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Official: Nuke Security Underfunded

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By H. Josef Hebert
Associated Press Writer
Monday, April 22, 2002; 6:52 PM

WASHINGTON The Energy Department complained to the White House in recent weeks that it was not getting the money to protect against terrorists at its nuclear facilities, according to a letter made public Monday.

In the letter, Bruce Carnes, a senior DOE budget director, complained that his department did not have enough money "to implement the security ... requirements" needed in response to last September's terrorist attacks.

The letter, dated March 28, was sent to the Office of Management and Budget (OMB) at a time when administration officials, including senior DOE officials, were saying security at the nuclear facilities was at a high level and adequate to meet the terrorist threat.

Rep. Ed Markey, D-Mass., who released the letter Monday, said it shows "the White House refuses to deal with the consequences of September 11. ... That is very scary."

A frequent critic of security at federal and commercial nuclear facilities, Markey said the White House and DOE have not "put security at the top of their list. Clearly they've decided that even security has to be compromised."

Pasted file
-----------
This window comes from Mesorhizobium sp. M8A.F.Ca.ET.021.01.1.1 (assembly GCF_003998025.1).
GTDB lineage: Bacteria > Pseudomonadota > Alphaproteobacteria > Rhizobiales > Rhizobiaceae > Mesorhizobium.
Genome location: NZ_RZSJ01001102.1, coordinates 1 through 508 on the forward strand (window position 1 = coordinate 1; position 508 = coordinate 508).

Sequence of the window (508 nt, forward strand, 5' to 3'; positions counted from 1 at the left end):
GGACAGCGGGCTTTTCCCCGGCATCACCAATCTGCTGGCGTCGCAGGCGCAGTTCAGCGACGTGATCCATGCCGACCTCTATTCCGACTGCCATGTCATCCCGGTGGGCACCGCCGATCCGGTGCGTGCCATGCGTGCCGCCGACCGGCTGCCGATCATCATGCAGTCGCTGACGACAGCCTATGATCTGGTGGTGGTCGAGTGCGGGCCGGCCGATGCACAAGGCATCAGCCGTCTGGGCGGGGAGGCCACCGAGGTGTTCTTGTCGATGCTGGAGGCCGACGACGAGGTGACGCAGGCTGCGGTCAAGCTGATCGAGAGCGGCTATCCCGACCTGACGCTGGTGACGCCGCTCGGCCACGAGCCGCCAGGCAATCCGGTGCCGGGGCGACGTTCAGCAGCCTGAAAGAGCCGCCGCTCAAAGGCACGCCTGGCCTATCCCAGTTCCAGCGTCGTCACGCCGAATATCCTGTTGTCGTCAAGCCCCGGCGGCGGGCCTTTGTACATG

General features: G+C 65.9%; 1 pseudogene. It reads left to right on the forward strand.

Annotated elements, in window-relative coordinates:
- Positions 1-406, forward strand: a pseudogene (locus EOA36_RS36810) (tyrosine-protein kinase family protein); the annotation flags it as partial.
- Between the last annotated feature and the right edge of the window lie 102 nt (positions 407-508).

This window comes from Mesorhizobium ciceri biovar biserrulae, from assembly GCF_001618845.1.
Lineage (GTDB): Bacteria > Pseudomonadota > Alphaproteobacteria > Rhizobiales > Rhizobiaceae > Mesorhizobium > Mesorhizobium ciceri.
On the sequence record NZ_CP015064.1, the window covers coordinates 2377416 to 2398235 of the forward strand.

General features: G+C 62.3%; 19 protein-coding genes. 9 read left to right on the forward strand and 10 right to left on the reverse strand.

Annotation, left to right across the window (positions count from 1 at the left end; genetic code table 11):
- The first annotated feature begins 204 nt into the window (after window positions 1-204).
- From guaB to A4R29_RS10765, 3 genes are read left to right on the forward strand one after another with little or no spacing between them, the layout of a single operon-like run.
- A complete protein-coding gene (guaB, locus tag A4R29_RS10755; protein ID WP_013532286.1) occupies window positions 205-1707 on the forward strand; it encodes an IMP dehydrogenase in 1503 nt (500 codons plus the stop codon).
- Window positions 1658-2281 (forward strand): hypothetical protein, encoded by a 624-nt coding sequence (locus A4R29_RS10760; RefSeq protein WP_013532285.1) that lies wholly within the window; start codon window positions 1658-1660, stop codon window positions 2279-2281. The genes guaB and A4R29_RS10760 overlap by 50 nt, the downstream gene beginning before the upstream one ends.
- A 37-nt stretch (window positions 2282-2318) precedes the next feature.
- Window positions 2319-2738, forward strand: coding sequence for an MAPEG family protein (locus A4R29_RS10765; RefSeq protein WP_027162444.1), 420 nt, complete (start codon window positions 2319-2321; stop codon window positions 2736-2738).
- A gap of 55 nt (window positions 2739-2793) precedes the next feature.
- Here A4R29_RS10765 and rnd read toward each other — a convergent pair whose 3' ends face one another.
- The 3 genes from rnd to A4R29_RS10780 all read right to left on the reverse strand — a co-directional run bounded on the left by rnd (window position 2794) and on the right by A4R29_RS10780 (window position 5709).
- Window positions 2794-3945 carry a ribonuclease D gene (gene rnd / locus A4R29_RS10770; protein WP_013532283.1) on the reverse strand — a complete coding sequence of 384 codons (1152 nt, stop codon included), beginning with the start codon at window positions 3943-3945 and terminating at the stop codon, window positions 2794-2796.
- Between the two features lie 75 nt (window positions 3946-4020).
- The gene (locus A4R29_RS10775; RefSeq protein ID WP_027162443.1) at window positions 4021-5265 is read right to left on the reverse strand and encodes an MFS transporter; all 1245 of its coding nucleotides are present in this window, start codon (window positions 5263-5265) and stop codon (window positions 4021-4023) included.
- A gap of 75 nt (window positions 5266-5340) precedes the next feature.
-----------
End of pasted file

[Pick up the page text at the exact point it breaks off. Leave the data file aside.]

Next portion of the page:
Lisa Cutler, a spokeswoman for the DOE's National Nuclear Security Administration, said there is adequate money to meet security needs at weapons facilities and nuclear research labs.

While declining to speak to Carnes' letter specifically, she said "there are always discussions within the administration on the best way to meet the security challenges."

But Cutler said, "If we find that we have any funding shortfalls we will take steps. We will work with OMB or redirect funds from other programs to make sure security needs are met."

In his letter, Carnes complained that the OMB had "refused our security supplemental (budget) request" because the government had not yet completed its revamping of a general security document that outlines what kinds of threats the government must be prepared to defend against.

Carnes wrote to OMB that until the new so-called "design basis threat" document is completed the department must work under interim security guidelines reflecting conditions since Sept. 11 "and you have not provided resources to enable us to do so."

When Markey was critical of security at the federal research labs and other nuclear facilities in January, John Gordon, director of the DOE's National Nuclear Security Administration, strongly disputed suggestions that security was inadequate.

Markey said that contrasts sharply from the tone of Carnes' letter. He said he wants to know why OMB "rejected (the) request for additional funds" to implement new security guidelines.

2002 The Associated Press